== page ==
"Action": "ec2:ReplaceNetworkAclEntry",
            "Resource": "*"

4. Write the code.

For my test, I edited the default code that comes with the button to prove that what I was trying to do would work. I left in the lines that send a text message, but after the network change. That way, if there’s an error, the user doesn’t get the SNS message.

Additionally, you always, always, always want to validate any inputs sent into any application from a client. I added log lines to show where you can add that. Change these variables to match your environment: vpcid, nacl, rule. The rule parameter is the rule in your network ACL that is updated to use the IP address provided with the button application.

from __future__ import print_function

import boto3
import json
import logging

logger = logging.getLogger()

sns = boto3.client('sns')

def lambda_handler(event, context):

    logger.info('Received event: ' + json.dumps(event))

    attributes = event['placementInfo']['attributes']

    phone_number = attributes['phoneNumber']
    message = attributes['message']
    ip = attributes['ip']

    logger.info("Need code here to validate this is a valid IP address")
    logger.info("Need code here to validate the message")
    logger.info("Need code here to validate the phone number")

    for key in attributes.keys():
        message = message.replace('%s' % (key), attributes[key])
    message = message.replace('*', json.dumps(attributes))

    dsn = event['deviceInfo']['deviceId']
    click_type = event['deviceEvent']['buttonClicked']['clickType']
    vpcid = 'vpc-xxxxxxxxxxxxxxxx'
    nacl = 'acl-xxxxxxxxxxxxxxx'
    rule = 200
    cidr =  ip + '/32'
    message = message + " " + cidr
    client = boto3.client('ec2')

    response = client.replace_network_acl_entry(
            'From': 500,
            'To': 500
    sns.publish(PhoneNumber=phone_number, Message=message)

    logger.info('SMS has been sent to ' + phone_number)


5. Write the double-click code to remove network access. I left this code as an exercise for the reader. If you understand how to edit the network ACL in the previous step, you should be able to write the double-click function to disallow traffic by changing the line RuleAction=”allow” to RuleAction=”deny”. You have now blocked access to the network port that allows remote users to connect to the VPN.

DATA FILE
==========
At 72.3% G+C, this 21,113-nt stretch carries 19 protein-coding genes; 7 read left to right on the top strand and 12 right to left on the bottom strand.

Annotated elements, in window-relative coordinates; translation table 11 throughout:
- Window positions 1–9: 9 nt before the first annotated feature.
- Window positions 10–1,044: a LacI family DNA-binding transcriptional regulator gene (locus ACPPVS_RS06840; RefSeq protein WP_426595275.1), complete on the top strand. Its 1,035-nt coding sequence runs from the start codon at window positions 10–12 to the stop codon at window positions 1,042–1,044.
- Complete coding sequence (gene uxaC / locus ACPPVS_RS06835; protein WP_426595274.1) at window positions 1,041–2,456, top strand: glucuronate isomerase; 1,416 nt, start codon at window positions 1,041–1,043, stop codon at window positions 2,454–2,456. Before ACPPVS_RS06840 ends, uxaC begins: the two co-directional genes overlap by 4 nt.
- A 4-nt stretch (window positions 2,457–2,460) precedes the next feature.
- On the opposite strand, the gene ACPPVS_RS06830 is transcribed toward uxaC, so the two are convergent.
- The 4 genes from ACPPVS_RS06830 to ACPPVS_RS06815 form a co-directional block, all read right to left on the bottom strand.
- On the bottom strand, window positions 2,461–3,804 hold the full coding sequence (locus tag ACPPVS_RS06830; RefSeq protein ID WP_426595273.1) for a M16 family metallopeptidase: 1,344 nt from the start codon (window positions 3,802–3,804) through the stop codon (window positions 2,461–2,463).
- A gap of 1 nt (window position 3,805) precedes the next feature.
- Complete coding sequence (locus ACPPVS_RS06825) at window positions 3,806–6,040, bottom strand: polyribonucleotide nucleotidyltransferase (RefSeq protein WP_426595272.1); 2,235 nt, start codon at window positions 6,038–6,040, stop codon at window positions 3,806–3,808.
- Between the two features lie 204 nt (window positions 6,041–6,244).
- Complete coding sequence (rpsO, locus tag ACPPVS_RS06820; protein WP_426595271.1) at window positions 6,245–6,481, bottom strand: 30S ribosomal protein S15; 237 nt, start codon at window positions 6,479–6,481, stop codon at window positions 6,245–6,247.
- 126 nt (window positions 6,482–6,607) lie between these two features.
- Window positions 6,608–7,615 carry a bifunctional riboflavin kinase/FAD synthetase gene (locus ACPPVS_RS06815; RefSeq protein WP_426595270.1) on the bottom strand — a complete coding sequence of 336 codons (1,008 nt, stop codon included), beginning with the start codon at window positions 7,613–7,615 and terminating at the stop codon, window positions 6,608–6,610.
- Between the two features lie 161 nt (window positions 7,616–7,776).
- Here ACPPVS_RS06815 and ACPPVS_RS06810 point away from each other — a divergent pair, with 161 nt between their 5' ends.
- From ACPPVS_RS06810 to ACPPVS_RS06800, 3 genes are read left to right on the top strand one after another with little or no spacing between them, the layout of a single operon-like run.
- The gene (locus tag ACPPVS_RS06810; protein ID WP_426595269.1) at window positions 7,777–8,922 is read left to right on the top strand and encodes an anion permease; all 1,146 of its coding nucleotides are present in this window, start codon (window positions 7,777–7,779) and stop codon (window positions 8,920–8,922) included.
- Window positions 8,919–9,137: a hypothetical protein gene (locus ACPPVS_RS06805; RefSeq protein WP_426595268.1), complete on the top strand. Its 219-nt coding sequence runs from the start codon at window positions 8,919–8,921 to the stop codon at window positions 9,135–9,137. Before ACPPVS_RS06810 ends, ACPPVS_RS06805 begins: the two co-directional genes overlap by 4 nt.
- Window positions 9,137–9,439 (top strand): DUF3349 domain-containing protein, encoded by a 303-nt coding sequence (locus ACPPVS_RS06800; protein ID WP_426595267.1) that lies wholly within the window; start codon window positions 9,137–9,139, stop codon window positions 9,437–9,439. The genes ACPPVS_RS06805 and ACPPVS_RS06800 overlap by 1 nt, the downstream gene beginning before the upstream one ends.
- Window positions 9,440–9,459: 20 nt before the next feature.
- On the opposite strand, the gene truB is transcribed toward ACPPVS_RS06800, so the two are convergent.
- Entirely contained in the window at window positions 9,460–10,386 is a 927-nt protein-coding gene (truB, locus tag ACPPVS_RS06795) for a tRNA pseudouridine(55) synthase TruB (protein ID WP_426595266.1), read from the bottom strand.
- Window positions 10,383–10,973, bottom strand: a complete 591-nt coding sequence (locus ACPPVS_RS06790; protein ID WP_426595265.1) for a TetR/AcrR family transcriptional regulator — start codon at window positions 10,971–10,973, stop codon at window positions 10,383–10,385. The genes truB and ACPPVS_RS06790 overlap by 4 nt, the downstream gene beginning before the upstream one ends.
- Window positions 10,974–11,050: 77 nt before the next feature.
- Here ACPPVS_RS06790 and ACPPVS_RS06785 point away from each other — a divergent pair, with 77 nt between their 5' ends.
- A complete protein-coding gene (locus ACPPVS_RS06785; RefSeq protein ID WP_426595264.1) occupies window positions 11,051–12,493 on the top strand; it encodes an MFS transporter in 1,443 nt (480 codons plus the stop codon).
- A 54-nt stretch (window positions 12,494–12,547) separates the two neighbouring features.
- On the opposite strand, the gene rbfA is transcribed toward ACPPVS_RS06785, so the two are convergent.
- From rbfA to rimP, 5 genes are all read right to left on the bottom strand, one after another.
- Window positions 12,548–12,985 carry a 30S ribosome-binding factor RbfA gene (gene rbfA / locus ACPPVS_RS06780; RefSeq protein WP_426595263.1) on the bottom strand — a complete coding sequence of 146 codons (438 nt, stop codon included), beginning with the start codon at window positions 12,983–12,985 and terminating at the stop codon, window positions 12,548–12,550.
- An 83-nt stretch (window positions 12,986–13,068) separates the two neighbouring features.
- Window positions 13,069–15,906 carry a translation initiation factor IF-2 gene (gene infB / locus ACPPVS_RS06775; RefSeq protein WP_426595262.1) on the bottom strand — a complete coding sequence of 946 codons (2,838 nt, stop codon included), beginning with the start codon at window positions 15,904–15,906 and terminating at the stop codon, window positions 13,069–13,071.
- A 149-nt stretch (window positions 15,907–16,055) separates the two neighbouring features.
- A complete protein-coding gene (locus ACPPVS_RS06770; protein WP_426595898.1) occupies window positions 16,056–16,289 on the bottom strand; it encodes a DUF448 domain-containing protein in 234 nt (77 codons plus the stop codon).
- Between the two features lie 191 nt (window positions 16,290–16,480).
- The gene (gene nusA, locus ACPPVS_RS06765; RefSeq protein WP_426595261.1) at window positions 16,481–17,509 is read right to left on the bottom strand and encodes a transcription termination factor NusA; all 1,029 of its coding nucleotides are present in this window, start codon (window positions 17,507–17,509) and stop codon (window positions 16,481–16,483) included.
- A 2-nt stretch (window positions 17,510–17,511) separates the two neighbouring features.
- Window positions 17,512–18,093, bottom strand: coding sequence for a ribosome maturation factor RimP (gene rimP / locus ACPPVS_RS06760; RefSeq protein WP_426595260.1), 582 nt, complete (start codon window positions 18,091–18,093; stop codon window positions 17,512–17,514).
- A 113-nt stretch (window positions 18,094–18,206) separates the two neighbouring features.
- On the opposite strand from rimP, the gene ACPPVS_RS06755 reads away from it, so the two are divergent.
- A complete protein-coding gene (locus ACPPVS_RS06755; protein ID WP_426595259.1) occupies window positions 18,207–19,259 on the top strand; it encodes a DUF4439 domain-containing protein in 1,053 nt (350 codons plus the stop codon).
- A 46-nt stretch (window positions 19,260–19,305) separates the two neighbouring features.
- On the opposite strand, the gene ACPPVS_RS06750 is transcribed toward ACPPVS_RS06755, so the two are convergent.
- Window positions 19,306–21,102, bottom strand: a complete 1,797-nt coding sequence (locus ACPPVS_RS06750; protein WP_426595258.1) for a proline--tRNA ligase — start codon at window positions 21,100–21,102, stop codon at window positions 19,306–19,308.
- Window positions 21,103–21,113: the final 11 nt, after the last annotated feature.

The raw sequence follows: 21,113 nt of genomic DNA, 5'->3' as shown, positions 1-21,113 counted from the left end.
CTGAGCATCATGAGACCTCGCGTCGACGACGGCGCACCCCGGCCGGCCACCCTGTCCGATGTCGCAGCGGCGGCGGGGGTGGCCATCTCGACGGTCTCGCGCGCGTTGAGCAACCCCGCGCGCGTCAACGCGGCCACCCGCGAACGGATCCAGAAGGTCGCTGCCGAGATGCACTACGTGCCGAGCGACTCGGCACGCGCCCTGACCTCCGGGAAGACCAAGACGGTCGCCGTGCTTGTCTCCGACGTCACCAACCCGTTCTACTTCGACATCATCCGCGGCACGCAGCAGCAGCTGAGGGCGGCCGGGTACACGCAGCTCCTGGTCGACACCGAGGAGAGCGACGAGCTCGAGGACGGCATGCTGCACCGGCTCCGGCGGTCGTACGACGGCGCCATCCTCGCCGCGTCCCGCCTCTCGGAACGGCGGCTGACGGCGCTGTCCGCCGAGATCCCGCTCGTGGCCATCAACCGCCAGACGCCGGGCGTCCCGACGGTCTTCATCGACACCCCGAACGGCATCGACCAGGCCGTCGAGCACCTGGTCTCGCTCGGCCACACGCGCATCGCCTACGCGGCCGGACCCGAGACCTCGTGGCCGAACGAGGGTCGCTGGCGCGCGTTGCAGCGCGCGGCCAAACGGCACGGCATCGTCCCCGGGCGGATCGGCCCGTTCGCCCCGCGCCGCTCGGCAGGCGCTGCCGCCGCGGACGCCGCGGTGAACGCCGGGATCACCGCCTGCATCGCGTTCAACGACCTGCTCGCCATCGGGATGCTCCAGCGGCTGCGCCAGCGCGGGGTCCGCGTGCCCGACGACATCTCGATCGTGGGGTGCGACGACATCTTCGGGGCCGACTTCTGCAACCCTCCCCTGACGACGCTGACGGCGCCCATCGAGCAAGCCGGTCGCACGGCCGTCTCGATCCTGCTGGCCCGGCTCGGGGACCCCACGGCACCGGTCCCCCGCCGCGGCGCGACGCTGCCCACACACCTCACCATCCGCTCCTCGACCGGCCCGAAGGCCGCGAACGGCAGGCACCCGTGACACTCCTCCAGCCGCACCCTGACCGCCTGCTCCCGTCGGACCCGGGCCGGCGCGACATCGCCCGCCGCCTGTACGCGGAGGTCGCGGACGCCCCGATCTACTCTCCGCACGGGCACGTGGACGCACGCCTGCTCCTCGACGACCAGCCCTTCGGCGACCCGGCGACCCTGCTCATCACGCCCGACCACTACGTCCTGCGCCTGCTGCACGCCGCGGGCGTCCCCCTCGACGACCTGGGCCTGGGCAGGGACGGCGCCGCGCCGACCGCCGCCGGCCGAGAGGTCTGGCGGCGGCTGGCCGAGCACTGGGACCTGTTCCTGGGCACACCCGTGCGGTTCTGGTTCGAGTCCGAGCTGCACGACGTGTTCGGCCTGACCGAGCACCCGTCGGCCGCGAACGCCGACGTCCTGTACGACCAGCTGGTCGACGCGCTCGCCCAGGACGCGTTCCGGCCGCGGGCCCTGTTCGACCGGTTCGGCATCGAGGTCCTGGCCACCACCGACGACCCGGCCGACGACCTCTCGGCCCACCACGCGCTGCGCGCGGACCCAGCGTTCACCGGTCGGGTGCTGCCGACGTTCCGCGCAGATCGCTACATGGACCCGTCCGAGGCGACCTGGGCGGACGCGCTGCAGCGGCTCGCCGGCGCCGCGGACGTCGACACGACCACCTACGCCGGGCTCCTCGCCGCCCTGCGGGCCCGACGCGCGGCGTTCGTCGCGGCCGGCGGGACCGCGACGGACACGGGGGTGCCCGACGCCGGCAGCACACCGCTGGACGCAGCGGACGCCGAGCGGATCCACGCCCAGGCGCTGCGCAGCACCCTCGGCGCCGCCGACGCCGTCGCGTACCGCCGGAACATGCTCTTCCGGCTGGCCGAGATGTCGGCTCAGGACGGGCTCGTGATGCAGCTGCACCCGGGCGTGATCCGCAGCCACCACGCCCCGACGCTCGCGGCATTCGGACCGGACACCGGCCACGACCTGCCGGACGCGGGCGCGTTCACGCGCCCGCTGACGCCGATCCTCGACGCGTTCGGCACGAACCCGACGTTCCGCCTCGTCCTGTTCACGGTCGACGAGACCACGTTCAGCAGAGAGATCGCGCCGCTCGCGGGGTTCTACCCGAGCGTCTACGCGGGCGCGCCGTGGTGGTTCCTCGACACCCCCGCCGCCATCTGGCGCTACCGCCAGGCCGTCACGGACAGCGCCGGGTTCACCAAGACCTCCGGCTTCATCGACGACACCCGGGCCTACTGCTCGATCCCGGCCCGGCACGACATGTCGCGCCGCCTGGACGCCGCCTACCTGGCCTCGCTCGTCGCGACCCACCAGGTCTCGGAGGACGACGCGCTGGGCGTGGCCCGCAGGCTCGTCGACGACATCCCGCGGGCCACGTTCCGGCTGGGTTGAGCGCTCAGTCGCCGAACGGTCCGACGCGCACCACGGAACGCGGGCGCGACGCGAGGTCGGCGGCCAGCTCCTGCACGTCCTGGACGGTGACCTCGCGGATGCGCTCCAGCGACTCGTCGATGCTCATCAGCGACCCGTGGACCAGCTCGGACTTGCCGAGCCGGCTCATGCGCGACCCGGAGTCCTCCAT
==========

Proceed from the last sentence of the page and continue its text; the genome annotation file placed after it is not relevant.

Test the button

1. Get the public IP address for your current network by going to a site like https://whatismyip.com.

For this post, assume that you only need a single IP address. However, you could easily change the code above to allow for an IP range instead (or in other words, a CIDR block).

2. Log in to the phone app for the button.

3. Choose Projects and select your button project. Mine is named vpn2.

4. The project associated with the Lambda function that you assigned to the button requires the following placement attributes:
message: Network updated!
phoneNumber: The phone number to receive the text.
ip: The IP address from whatismyip.com.

5. Select an existing attribute to change it or choose + Add Placement Attribute to add a new one.

6. Press your AWS IoT button to trigger the Lambda function. If it runs without error, you get the text message with the IP address that you entered.

7. Check your VPC network ACL rule to verify the change to the correct IP address.

8. Verify that you can connect to the VPN.

9. Assuming you implemented the double-click function to disable access, double-click the button to change the network ACL rule to “deny” instead of “allow”.

Now you know how to use an AWS IoT button to change a network rule on demand. Hopefully, this post sparks some ideas for adding additional layers of security to your AWS VPN and administrative endpoints!